The Russian invasion of Ukraine is not only the largest European land conflict since the 1940s — it’s also the first for the TikTok and YouTube generation.
As videos pour in across Twitter and Instagram and other social media platforms are leveraged for credit or propaganda, it’s become evident that we are in a brand new era, much like the one that arrived with twenty-four-hour cable news coverage of the US invasion of Iraq in 1990. Back then it was grainy night vision images of patriot missile launches and target explosions that dazzled homes all over the United States. Now anxious audiences simply launch their favorite social media app on their smart phone to see the latest hi-definition shelling of buildings in Kyiv from Russian forces, or viral news clips of Ukrainians threatening to “fuck some Russians up”.
CNN’s Brian Stelter attempted to take credit on behalf of all network news media for the coverage, saying on Twitter: “The past twenty-four hours are a reminder that consumers in an era of YouTube and TikTok still gravitate to trusted, established news outlets during emergencies. They ‘know where to go,’ so to speak. And television coverage is essential.”
Stelter has it completely backwards. While CNN has employed a roster of veteran foreign journalists, like the impeccable and reliable Clarissa Ward, to dominate their coverage on the ground in Ukraine, much of CNN’s main roster of partisan performers have been sidelined. That’s not a testament to the current state of CNN or cable news.
Also. much of what is airing on cable news are videos culled from viral clips which were first shared on Twitter, Telegram and other social media sites. Slapping a CNN logo on those clips does not mean the majority of audiences are getting their information from cable news.
Every day on Twitter, hundreds of small clips are shared by foreign and domestic accounts — some out of pure international interest and others to be leveraged as propaganda. It clouds the entire information ecosystem and reveals why an unreliable partisan media is so badly needed right now.
Journalists and members of Congress even pushed the debunked “Ghost of Kyiv” story, a myth born from a single shared video of a Ukrainian fighter jet and pilot who rocketed to the top of trends for supposedly downing several Russian aircraft. A similar situation occurred when Russians occupied a small island and the inhabitants were recorded telling the Russian war ship to “Go fuck yourselves.” It was reported that all Ukrainians were killed in that exchange, but it has since emerged that they were captured. These kinds of myths are no different than previous wars and are spread to boost morale. With social media, the spread is almost instantaneous now.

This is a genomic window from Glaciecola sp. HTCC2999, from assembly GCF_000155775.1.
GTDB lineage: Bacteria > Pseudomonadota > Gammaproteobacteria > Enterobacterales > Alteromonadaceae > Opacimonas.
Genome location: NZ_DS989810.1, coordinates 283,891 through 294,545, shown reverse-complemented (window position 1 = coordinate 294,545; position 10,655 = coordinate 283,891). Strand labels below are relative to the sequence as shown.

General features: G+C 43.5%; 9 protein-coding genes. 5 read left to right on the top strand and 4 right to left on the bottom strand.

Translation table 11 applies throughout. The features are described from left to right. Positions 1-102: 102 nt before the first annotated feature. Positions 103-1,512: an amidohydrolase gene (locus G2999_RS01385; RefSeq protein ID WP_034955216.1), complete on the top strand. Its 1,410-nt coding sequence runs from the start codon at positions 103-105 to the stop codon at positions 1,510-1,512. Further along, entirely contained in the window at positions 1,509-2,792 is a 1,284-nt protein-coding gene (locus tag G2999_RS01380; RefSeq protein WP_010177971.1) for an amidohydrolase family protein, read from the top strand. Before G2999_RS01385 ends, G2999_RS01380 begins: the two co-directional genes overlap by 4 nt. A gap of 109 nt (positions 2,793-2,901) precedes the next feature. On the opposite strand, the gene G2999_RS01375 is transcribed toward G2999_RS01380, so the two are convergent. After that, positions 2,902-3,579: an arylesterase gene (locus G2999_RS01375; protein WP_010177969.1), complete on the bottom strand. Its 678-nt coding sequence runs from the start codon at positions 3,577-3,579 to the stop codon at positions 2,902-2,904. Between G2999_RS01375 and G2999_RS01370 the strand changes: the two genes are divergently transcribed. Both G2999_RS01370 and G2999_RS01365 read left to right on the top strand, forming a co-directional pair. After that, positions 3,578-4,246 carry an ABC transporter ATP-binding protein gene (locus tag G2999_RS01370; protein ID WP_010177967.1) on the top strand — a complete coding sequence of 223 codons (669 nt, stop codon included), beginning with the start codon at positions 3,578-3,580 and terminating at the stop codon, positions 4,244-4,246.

Ukrainian president Volodymyr Zelensky has been particularly adept at using social media to his advantage, posting videos of himself and members of his cabinet on the street in front of structures. The clips have a casual gravitas to them — like a guy out on the town with the boys — and make Zelensky instantly relatable, especially in contrast to Vladimir Putin sitting at a twenty-foot long surfboard table, or Justin Trudeau issuing decrees from a hidden bunker in Ottawa.
The reason for this is fairly simple: Zelensky has a background in media and entertainment. He knows how to use these formats better than world leaders twice his age: better than Putin or even the current White House occupant. Zelensky came of age during the social media renaissance and knows he can reach a larger audience straight from his Twitter feed or YouTube channel. Cable news dinosaurs like Brian Stelter will never understand this.
In the new digital age, wars will be fought not only on the ground or with drones but on Twitter. Old dog news journalists still praising the television can get on board, or get left behind.
The post The Ukraine invasion is the first social media war appeared first on The Spectator World.
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